Thus, there exists a need to provide new and improved systems and methods to solve the aforementioned problems associated with maintaining and managing versions of network servers and the like. To be viable, such systems and methods must be implemented without causing significant burdens to network infrastructures or undue increases in infrastructure costs.

SUMMARY OF THE INVENTION

In view of the foregoing comments, the present invention provides new and improved systems and methods for a distributed server administrator that is scalable and version independent.

To solve the aforementioned problems associated with server administration, the present invention provides new and improved systems and methods for facilitating distributed server administration of network server systems that are scalable and version independent. The system and method include and involve a server (for example, a World Wide Web server, an application server such as an e-commerce server, a mail server, a news server, etc.) and a client administrator. The server is configured to store and to serve a software package that corresponds to a server software system of the server. The server is further configured to be accessed by client administrator via an electronic data network, such as the Internet and World Wide Web (WWW). The client administrator is configured to access the server, to receive the software package, and to process the software package to conform to the specifications of the server. Execution of the software package allows the server to be administered by the client administrator without requiring the client administrator to be pre-configured with knowledge of the server.

According to another aspect of the present invention, provided is a distributed server administration system, including a plurality of servers coupled to an electronic data network, such as the Internet and World Wide Web, and a client administrator. The plurality of servers are each configured to store and to serve at least one software package, such as a JAR file, Java applet, etc. The software package corresponds to the server and includes version information and storage location information. The client administrator is configured to access each server in the plurality of servers via the electronic data network, to receive at least one software package from the server accessed, and to execute the software package in conjunction with the server accessed. The execution of the software package allows the corresponding server to be administered by the client administrator via the electronic data network.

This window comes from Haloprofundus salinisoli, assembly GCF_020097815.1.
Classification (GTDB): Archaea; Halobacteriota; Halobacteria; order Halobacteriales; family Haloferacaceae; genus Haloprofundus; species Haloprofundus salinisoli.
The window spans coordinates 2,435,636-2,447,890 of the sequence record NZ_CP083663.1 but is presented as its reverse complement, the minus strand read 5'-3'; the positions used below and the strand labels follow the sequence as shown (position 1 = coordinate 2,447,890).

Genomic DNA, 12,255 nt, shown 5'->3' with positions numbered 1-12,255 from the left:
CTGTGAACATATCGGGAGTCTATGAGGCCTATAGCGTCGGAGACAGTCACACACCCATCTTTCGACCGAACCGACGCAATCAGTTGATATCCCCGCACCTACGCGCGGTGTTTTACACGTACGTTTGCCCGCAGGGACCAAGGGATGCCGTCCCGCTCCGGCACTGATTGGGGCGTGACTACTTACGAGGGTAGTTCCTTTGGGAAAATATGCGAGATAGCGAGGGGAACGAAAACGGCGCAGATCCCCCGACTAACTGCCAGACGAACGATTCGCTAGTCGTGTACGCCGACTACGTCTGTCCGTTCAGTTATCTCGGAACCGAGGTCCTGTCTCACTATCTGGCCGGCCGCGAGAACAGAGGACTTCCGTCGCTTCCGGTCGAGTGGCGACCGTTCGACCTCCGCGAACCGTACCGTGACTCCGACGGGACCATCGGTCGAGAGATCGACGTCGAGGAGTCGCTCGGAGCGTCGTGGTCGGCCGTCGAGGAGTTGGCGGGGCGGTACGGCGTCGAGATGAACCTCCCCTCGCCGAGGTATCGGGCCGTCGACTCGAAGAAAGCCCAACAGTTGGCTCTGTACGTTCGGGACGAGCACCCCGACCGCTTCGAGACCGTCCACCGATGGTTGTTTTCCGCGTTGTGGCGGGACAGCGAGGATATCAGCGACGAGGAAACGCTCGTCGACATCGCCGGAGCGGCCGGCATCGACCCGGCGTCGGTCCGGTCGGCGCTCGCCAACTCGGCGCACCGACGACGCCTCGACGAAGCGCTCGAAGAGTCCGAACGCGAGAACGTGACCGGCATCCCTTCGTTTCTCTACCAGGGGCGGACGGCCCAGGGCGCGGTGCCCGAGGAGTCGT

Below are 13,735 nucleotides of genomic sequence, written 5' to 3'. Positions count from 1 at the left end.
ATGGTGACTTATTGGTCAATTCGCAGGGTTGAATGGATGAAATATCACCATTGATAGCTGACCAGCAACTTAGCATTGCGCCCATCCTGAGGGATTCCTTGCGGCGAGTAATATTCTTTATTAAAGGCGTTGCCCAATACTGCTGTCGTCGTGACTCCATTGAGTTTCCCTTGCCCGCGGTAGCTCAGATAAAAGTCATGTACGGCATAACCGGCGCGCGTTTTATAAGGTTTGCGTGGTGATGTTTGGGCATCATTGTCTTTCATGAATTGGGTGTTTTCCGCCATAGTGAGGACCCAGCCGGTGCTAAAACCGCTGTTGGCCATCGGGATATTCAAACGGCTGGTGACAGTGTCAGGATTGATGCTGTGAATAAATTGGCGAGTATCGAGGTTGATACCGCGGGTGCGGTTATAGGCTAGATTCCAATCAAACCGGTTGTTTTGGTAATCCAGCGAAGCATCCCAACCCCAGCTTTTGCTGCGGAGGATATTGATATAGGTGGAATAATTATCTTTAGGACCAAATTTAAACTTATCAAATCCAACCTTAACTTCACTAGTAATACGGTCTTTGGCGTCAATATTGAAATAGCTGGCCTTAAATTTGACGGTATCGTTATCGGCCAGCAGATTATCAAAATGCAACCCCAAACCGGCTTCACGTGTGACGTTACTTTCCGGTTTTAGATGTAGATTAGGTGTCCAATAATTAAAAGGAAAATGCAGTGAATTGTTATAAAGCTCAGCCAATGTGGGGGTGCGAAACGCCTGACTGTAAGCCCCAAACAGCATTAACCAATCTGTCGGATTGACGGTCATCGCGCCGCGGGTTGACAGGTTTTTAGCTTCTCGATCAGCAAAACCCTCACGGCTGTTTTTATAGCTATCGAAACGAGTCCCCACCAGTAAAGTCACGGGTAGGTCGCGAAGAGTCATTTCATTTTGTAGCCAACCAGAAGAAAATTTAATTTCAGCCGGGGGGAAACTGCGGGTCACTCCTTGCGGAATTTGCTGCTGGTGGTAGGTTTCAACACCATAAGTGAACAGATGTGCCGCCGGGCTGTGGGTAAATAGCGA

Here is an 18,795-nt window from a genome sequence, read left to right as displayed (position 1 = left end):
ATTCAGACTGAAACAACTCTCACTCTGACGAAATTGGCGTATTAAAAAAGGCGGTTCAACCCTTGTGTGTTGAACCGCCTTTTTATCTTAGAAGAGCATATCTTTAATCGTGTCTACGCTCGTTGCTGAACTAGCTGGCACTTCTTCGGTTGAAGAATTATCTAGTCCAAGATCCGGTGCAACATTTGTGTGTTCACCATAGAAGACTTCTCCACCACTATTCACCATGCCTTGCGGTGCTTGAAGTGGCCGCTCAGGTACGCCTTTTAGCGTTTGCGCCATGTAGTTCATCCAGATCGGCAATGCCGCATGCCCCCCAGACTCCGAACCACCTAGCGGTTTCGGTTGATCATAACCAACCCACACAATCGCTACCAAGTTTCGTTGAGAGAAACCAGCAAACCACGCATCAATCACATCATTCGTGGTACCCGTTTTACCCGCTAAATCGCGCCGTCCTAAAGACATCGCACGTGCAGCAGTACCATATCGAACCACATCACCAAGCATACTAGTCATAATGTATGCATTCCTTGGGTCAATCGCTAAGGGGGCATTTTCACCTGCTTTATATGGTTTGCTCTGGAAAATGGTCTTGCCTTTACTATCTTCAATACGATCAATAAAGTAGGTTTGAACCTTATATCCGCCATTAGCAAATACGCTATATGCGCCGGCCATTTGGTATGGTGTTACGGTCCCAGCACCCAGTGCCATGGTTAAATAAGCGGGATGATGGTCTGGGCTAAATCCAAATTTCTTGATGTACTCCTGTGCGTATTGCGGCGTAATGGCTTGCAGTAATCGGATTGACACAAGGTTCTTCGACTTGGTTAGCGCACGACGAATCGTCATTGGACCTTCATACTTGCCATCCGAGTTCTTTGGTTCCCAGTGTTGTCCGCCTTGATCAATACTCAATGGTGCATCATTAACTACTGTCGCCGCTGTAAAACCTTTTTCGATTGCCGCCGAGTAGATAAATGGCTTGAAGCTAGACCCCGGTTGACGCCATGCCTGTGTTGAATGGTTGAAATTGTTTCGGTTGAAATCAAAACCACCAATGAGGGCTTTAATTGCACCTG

And, according to another aspect of the present invention, provided is a method for facilitating a distributed server administration system including the steps of: at a client administrator, selecting and accessing a server via an electronic data network, such as the Internet and World Wide Web, where the server is configured to store and to serve at least one software package, such as a JAR file, Java applet, etc. The software package corresponds to the server and includes version information and storage location information. The method also includes a step of receiving the software package and executing the software package in conjunction with the server, where there software package allows the server to be administered.

BRIEF DESCRIPTION OF THE DRAWING FIGURES

The present invention is described in detail below with regard to the attached drawing figures, of which:

FIG. 1 is a block diagram of a system, which facilitates distributed server administration of servers that is scalable and version independent according to a preferred embodiment of the present invention;

FIG. 2 is an example of a JAR class loader environment manifest file according to a preferred embodiment of the present invention;

FIG. 3 is a block diagram that illustrates an automatic data processing system (ADP) which may be configured to operate in accordance with the present invention; and

FIG. 4 is a flowchart that illustrates a method, which may be used to facilitate distributed server administration in accordance with a preferred embodiment of the present invention.

DETAILED DESCRIPTION OF THE PREFERRED EMBODIMENTS

The present invention is now discussed with reference to the drawing figures that were briefly described above. Unless otherwise specified, like parts and processes are referred to with like reference numerals.